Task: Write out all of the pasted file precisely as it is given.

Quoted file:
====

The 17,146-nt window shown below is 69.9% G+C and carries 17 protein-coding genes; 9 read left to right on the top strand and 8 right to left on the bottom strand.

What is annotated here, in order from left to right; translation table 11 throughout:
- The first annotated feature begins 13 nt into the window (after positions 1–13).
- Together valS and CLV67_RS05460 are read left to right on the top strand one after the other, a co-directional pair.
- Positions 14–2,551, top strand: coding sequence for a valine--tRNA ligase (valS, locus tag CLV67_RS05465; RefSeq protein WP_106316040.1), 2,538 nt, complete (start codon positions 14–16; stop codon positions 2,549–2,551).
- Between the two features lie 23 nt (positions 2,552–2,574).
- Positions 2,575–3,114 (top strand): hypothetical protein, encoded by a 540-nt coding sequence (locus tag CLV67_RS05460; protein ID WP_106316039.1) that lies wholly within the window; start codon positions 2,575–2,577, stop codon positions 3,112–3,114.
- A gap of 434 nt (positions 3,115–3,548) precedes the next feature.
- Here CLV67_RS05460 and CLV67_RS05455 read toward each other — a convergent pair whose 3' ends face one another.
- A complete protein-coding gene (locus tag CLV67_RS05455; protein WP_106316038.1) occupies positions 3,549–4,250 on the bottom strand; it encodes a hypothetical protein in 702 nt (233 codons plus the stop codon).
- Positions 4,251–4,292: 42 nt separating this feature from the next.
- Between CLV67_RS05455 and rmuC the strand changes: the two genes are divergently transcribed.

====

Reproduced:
The 17,146-nt window shown below is 69.9% G+C and carries 17 protein-coding genes; 9 read left to right on the top strand and 8 right to left on the bottom strand.

What is annotated here, in order from left to right; translation table 11 throughout:
- The first annotated feature begins 13 nt into the window (after positions 1–13).
- Together valS and CLV67_RS05460 are read left to right on the top strand one after the other, a co-directional pair.
- Positions 14–2,551, top strand: coding sequence for a valine--tRNA ligase (valS, locus tag CLV67_RS05465; RefSeq protein WP_106316040.1), 2,538 nt, complete (start codon positions 14–16; stop codon positions 2,549–2,551).
- Between the two features lie 23 nt (positions 2,552–2,574).
- Positions 2,575–3,114 (top strand): hypothetical protein, encoded by a 540-nt coding sequence (locus tag CLV67_RS05460; protein ID WP_106316039.1) that lies wholly within the window; start codon positions 2,575–2,577, stop codon positions 3,112–3,114.
- A gap of 434 nt (positions 3,115–3,548) precedes the next feature.
- Here CLV67_RS05460 and CLV67_RS05455 read toward each other — a convergent pair whose 3' ends face one another.
- A complete protein-coding gene (locus tag CLV67_RS05455; protein WP_106316038.1) occupies positions 3,549–4,250 on the bottom strand; it encodes a hypothetical protein in 702 nt (233 codons plus the stop codon).
- Positions 4,251–4,292: 42 nt separating this feature from the next.
- Between CLV67_RS05455 and rmuC the strand changes: the two genes are divergently transcribed.